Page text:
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Booze buses return to Victorian roads this weekend

Booze buses will return to Victorian roads this weekend as police brace for a surge in traffic on regional roads after the “ring of steel” was lifted.The drug and alcohol buses had been out of action since March due to health fears from COVID-19 but will be rolled out again from this weekend as police…

Booze buses will return to Victorian roads this weekend as police brace for a surge in traffic on regional roads after the “ring of steel” was lifted.

The drug and alcohol buses had been out of action since March due to health fears from COVID-19 but will be rolled out again from this weekend as police plan for thousands of Melburnians to escape to the country for the first time since July.

While random breath tests continued throughout Victoria’s lockdowns, fears that the booze bus operations would bring officers into proximity with hundreds of motorists and potentially transmit the virus further led to them being suspended.

During the pandemic the buses had been redeployed to assist police manning coronavirus checkpoints separating metropolitan and regional Victoria.

The “ring of steel” and travel limits on Melburnians was lifted last Sunday night meaning Victorians are now free to travel across the state again.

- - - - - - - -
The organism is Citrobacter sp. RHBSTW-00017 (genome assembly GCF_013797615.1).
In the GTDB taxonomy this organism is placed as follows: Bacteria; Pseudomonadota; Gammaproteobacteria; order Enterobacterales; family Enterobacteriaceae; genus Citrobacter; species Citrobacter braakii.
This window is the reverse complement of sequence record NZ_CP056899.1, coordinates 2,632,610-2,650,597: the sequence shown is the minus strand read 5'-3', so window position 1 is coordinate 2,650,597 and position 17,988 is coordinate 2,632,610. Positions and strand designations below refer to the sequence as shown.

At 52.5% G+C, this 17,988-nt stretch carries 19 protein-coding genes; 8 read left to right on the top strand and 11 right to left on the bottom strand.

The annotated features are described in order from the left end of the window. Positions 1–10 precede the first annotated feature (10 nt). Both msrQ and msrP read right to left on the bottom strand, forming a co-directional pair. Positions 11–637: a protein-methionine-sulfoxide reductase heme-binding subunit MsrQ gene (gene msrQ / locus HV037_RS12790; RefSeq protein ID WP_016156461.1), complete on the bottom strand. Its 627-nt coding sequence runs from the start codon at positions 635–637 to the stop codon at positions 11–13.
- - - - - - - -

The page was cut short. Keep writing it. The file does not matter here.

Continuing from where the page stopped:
It comes as Victoria Police launch Operation Compass which will run over the next three weekends and aim to stamp out bad driver behaviour.

The force said they were planning for the worst but hoping for the best with thousands of drivers, cyclists, motorcyclists, new P-platers, caravanners and truck drivers anticipated to share the road as they head off on a well-deserved break.

The operation comes at a critical time after 21 Victorians have lost their lives on the state’s roads over the past four weeks.

Road Policing Command Acting Assistant Commissioner John Fitzpatrick urged drivers to go back to basics and arrive to their destination safely.

“This means buckling up, slowing down and not driving while impaired,” he said.

“People will be driving both speeds and distances they are unfamiliar with. I urge that drivers do all they can to arrive alive.

“This means taking appropriate breaks, leaving your phone alone and being aware of your surroundings.”

Police said there would be an increased police presence at popular holiday destinations, such as Ballarat, Geelong, the Bellarine and Mornington Peninsulas, the Great Ocean Road, Phillip Island, the Grampians, Yarra Valley, Daylesford, Hepburn Springs and Macedon.

Officers will be targeting bad behaviour such as speeding, drink and drug driving, people not wearing seatbelts, mobile phone use and fatigue.

jack.paynter@news.com.au

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